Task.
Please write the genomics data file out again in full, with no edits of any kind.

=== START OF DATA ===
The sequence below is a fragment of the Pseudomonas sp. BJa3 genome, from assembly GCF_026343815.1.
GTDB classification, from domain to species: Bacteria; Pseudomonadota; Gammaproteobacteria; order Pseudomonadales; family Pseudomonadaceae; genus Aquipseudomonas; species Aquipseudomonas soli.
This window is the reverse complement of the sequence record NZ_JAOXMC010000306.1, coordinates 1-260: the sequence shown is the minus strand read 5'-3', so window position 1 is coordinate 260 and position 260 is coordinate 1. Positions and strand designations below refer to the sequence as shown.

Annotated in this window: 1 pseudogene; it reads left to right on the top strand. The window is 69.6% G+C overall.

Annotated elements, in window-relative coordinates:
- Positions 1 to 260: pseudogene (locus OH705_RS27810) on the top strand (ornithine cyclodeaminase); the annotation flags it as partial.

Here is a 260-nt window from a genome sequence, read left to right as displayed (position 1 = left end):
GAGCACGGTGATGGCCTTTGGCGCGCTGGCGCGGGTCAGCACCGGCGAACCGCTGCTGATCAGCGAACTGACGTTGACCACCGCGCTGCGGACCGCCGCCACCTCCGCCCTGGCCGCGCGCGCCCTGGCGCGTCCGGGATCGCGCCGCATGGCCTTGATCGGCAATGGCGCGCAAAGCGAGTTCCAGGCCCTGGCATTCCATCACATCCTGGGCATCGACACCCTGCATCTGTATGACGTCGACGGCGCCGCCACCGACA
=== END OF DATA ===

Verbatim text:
The sequence below is a fragment of the Pseudomonas sp. BJa3 genome, from assembly GCF_026343815.1.
GTDB classification, from domain to species: Bacteria; Pseudomonadota; Gammaproteobacteria; order Pseudomonadales; family Pseudomonadaceae; genus Aquipseudomonas; species Aquipseudomonas soli.
This window is the reverse complement of the sequence record NZ_JAOXMC010000306.1, coordinates 1-260: the sequence shown is the minus strand read 5'-3', so window position 1 is coordinate 260 and position 260 is coordinate 1. Positions and strand designations below refer to the sequence as shown.

Annotated in this window: 1 pseudogene; it reads left to right on the top strand. The window is 69.6% G+C overall.

Annotated elements, in window-relative coordinates:
- Positions 1 to 260: pseudogene (locus OH705_RS27810) on the top strand (ornithine cyclodeaminase); the annotation flags it as partial.

Here is a 260-nt window from a genome sequence, read left to right as displayed (position 1 = left end):
GAGCACGGTGATGGCCTTTGGCGCGCTGGCGCGGGTCAGCACCGGCGAACCGCTGCTGATCAGCGAACTGACGTTGACCACCGCGCTGCGGACCGCCGCCACCTCCGCCCTGGCCGCGCGCGCCCTGGCGCGTCCGGGATCGCGCCGCATGGCCTTGATCGGCAATGGCGCGCAAAGCGAGTTCCAGGCCCTGGCATTCCATCACATCCTGGGCATCGACACCCTGCATCTGTATGACGTCGACGGCGCCGCCACCGACA